Werecently developed a self-biased conditioning system for the purpose of simulating the developmentof social intelligence in interactions with others (Numaoka 1998a). This is basically classical conditioning system that presumes a set of primary response networks, each of which responds to any definite pattern of inputs with a definite pattern of outputs. Each response networkshould be as general as possible, meaningthat only a few sensor inputs are originally considered. Each primary response network contains at least one expectation node which detects whether an expected input is received. If the expectation is not realized, the learning systemis forced to learn to produce a negative reinforcement signal so as to suppress the output of the primary response network. This learning is done with an associative network by incorporating some sensors which were active at the momentwhenthe expectation failed. This learning of a negative reinforcement signal mayresult in a situation where the output is suppressed even whenthe expectation is satisfied. This, in turn, forces the learning of a positive reinforcementsignal in order to activate the output from a corresponding primary response network. In the following sections, we will explain the basic components of the primary response networks and associative memory in detail. The primary response network All primary responses are produced by a primary response network. This networkconsists of three types of nodes: an activation node, an expectation node, and a motorcenter. Note that a single primary response network maycontain several motor centers and expectation nodes,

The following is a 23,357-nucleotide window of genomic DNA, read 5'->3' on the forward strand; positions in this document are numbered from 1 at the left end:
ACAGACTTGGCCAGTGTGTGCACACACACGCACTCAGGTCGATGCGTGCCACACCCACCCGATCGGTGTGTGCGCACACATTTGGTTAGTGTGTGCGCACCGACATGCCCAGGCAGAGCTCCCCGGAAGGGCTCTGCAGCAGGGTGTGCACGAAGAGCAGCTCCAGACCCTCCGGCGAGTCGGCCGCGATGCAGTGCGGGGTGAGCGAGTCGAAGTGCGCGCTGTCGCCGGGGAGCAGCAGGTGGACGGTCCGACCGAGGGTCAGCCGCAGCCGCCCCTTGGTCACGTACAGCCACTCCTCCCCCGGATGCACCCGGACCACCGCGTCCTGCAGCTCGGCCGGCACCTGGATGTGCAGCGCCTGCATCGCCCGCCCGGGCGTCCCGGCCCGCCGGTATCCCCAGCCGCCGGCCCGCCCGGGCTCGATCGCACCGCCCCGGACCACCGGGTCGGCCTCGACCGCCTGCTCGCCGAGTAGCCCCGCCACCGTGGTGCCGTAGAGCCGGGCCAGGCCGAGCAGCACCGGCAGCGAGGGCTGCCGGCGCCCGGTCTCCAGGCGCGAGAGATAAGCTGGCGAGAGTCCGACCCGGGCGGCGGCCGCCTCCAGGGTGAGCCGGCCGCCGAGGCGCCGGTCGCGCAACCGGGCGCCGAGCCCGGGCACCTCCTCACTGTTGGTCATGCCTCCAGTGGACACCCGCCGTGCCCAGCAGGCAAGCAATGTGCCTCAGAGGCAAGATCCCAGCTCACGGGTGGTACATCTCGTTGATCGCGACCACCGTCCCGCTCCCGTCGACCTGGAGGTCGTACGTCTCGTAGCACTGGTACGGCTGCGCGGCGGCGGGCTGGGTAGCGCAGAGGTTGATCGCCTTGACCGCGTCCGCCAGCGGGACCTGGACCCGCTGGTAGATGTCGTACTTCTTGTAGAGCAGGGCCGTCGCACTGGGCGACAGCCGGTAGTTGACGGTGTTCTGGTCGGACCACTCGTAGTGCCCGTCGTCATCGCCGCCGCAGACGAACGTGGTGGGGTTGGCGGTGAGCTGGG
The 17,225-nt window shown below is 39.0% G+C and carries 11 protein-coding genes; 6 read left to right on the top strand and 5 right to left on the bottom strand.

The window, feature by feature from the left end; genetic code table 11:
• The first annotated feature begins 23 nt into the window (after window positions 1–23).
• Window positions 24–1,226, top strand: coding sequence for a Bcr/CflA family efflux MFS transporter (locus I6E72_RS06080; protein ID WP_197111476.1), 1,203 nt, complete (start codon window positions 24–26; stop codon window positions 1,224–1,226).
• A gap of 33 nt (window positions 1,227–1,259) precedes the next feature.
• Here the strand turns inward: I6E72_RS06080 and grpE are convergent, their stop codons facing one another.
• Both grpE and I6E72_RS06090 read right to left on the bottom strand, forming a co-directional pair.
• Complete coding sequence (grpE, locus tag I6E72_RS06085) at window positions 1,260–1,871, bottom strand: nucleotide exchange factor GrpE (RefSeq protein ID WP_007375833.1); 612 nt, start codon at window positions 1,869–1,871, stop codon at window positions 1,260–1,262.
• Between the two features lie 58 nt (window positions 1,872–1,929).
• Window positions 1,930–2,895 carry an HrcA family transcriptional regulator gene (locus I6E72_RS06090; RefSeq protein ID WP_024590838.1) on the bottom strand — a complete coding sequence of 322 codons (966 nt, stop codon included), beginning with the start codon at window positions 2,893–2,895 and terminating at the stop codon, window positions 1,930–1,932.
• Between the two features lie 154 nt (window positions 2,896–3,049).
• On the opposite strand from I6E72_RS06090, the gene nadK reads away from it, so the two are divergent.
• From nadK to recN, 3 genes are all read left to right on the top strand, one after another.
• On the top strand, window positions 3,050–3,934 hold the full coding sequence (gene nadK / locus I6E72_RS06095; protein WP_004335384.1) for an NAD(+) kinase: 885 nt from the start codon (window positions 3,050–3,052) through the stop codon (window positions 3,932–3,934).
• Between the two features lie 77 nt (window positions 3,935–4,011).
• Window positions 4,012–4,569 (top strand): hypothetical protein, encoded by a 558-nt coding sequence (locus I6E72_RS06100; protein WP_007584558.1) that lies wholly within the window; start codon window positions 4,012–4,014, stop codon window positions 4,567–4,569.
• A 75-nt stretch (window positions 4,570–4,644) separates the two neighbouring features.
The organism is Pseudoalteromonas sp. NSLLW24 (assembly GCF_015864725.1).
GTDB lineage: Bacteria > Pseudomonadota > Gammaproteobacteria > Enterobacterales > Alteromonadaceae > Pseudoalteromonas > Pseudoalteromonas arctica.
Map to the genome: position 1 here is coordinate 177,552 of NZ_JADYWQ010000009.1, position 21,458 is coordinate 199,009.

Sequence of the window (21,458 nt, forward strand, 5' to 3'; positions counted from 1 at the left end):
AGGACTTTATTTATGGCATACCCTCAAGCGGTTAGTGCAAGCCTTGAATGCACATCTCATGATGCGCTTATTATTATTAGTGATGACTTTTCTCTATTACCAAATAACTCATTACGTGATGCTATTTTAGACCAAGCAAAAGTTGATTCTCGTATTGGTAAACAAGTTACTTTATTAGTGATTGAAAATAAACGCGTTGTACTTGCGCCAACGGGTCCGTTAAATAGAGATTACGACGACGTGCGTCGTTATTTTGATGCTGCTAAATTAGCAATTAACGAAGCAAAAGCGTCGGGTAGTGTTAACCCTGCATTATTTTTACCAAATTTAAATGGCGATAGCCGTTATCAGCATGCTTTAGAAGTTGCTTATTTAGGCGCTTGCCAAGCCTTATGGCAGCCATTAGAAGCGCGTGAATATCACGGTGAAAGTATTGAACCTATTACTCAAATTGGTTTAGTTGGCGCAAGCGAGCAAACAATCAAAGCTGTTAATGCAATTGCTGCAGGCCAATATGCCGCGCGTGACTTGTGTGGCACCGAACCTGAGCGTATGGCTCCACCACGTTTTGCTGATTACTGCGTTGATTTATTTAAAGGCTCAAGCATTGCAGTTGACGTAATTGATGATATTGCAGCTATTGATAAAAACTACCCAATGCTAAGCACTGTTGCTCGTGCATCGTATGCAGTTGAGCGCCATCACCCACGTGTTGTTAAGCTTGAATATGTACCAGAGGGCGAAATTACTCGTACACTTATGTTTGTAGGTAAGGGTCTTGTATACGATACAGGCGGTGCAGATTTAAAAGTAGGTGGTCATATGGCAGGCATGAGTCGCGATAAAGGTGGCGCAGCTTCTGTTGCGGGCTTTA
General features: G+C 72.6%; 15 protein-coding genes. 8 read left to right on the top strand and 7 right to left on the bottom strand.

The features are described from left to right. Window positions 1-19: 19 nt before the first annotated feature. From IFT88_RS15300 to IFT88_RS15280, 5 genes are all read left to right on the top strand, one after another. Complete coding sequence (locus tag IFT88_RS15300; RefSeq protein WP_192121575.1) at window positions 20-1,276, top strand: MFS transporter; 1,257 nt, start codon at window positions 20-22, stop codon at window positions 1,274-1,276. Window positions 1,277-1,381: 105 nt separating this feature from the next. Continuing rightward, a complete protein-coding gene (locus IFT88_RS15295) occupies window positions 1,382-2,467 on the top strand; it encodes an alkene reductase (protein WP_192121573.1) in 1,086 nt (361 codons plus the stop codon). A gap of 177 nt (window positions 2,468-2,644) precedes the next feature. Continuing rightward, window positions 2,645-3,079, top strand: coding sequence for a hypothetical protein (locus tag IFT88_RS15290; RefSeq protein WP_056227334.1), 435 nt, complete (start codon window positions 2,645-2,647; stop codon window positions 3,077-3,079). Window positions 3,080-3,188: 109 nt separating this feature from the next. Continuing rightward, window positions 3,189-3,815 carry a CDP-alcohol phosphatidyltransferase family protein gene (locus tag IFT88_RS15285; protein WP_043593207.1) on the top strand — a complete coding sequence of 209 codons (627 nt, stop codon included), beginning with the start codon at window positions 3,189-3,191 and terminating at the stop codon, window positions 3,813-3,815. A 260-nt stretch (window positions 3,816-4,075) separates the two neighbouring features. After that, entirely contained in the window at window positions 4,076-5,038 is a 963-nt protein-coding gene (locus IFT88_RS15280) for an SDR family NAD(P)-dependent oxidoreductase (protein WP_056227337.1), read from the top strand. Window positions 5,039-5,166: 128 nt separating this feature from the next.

whereasonly one activation node is allowed. In cases where there are more than one motor center, the output of the activation node l, Ol1(0, is directly connected to each motor centerj. Each motor center j has one corresponding expectation node j and takes a pair of reinforcementsignals, y/(t) and yf(t), from an associative memory(See Figure 1). Wheneveran activation node receives input from a sensor, it attempts to activate a corresponding motor center, which produces an emotional response. Simultaneously, the activation node enables an expectation node to receive input from any connected sensors. Associative memory Anassociative memoryconsists of a set of sensors x,(t) and a set of positive and negative reinforcement center pairs, yj+(t) and y/(t). Each node of this associative network takes two types of inputs: inputs from one or more sensors, and triples of activation inputs, Oll(t), O2j(t), and O3j(t), from each primary response network; Notethat a subscript of Old(t) is different from O2j(t) O3j(t). Also, it is important to remember that each primary response network has only one activation node but potentially more than one motor center, and that one motor center corresponds to one expectation node. Our learning modelis essentially the same as that of the D-R model (Klopf, Morgan, and Weaver 1993), although it differs in somedetails because it is based on a different conditioning model. Equation 1 defines a set of update function for an associative memory.The outputs of y/(t) and y[(t) to motorcenter j are, in the end, defined in Equation 2. Both %F(t) and w~jY(t) are weights Equation 1 Aw;÷(t)Gl(t)~q w~+(t- k) [Ax,(t- k)] ÷
yj+(t)[ [ yf(t)
Aw~-(t)G2(t)~qbv~-(t - k)l[Axi(t - k)÷
Activat~ l or~O?nJlte)r activate ~/ O 1 t (t)-~Mo
o2j(t) Expectation nodej
÷ (t)]w;÷ (t + 1) = [w;÷ (t)+ A~¢
w~;-(t+ 1) = [w~-(t)+ Aw~.’-(t)]-
[A]÷: max(A,0), [A]- : rain(A,
Primary response network l
Equation 2 Figure 1: A primary response network. The primary response network consists of three basic nodes: an activation node, an expectation node, and a motor center. Anactivation node, whenactivated by input I1, attempts to activate a corresponding motor center as well to open a corresponding expectation node so that the expectation node becomes ready for input I2. A motor center receives a pair of reinforcement inputs, yj+(t) and yj-(t), froman associative memory.
+ (t))]x, (t) ~, S w~ y~.(t)=L~,=
[L]- = min(A,1). S(x)=0.0, if "÷(t) = w~ ;- (t) = 1.0, and 1.0, otherwise.